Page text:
Business Today's Anilesh Mahajan spoke to Servolve Director George Mathew about his expectations from the upcoming Budget .
Q. Given the current challenges, what, in your opinion, would make for a good budget? What measures or proposals would you like to see?
A. Deregulation and lifting caps on most foreign direct investment is the one action that will provide a solution to revive the investment cycle and growth momentum, providing a welcome signal to investors. This has a spin-off effect that will put the economy on a high growth trajectory and address the current account deficit and fiscal deficit, in turn. P. Chidambaram's visiting Hong Kong, Singapore, London and Frankfurt to meet investors has helped increase the feelgood factor for India.
Q. Given the constraints the government faces in raising revenue, do you see a case to increase income tax rates on the rich?
A. A higher growth trajectory will address the revenue shortage the government faces with tax collections increasing, while tax rates remain at current rates. The medium-term aim should be to cut taxes for companies, especially start-ups. Another aspect to pay attention to is cutting and eventually eliminating the Dividend Distribution Tax (DTT). This tax makes participation in the equity market less attractive by double taxing income (at company profit and dividend level). India's equity market needs a massive expansion of base, and elimination of DTT will be a step in that direction .
The very idea of defining "rich" in this context is the start of an exercise in ostracising the successful. It makes more sense to define "poor" so that a helping hand can be provided, and I'm supportive of the direct cash transfer that the government is implementing for those struggling to meet essentials.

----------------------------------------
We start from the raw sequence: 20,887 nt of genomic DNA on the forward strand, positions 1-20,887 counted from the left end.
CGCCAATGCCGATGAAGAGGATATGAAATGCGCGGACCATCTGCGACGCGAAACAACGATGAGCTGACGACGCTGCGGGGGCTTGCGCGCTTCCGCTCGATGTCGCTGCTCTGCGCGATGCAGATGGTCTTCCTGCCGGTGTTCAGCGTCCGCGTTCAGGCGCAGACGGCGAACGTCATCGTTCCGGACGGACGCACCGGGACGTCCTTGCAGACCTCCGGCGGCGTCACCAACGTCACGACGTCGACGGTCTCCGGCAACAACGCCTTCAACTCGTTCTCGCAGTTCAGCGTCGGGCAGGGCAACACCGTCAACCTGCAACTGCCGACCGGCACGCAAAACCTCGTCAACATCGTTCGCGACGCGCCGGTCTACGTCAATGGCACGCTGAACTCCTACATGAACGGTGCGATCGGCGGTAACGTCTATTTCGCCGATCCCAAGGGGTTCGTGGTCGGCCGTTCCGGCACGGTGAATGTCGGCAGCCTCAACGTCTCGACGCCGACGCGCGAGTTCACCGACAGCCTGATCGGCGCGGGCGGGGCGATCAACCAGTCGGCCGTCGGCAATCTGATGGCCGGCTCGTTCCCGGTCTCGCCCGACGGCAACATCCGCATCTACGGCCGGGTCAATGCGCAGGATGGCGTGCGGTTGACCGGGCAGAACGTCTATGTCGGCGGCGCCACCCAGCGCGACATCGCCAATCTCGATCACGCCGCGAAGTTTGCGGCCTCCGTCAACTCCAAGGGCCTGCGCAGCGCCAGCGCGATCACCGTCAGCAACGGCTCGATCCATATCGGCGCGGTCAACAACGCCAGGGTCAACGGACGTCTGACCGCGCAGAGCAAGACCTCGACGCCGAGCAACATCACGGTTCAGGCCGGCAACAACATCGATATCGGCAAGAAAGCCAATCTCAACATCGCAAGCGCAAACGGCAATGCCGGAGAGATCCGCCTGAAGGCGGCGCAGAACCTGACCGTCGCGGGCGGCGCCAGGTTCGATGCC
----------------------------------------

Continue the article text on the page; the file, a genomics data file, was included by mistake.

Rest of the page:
Q. If the budget does not meet expectations, do you fear that business sentiment would once again dip? What is your worst fear?
A. The worst fear I have is of taxes being increased on the "rich". It will have a very negative impact overall, with further wealth being transferred out of India and, even worse, wealth creators setting up abroad, in more tax friendly jurisdictions.
Q. Specific to sectors such as infrastructure, power, gas, taxation, social development, what could the current budget do to improve conditions?
A. Rather than sectors, allow me to speak of geographies. It is pertinent for India to build closer relations with the ASEAN economic block, and the major countries there. Indonesia is seeing massive growth (FDI into Indonesia was up 26 per cent in 2012), and shares a cultural similarity to India, steeped in history and the manner of doing business, with emphasis on relationships. Singapore has a sizable Indian community, a good portion of them are first-generation businesspeople from India, who are entrepreneurial. Given an opportunity, they can transform India's reach into this part of the world.
Consistently implementing the double taxation avoidance agreement and further protocols signed in 2005 with Singapore will open a strong avenue for foreign investment to pour into India. Singapore is rapidly shaping up to be a reputable regional financial hub.
Q. Which budget, in the recent past, do you remember as having been a good one?
A. Not so recent - the budget of 2002/03 by Yashwant Sinha for the deregulation it introduced in the telecommunications and energy industries. This, along with the thrust on infrastructure by funding the National Highways Authority, was a major step in putting India on the growth path.
(Servolve is a Singapore-based tax and management consultancy that works on international transactions, and assists companies in setting up businesses in Singapore, India and South and South East Asia.)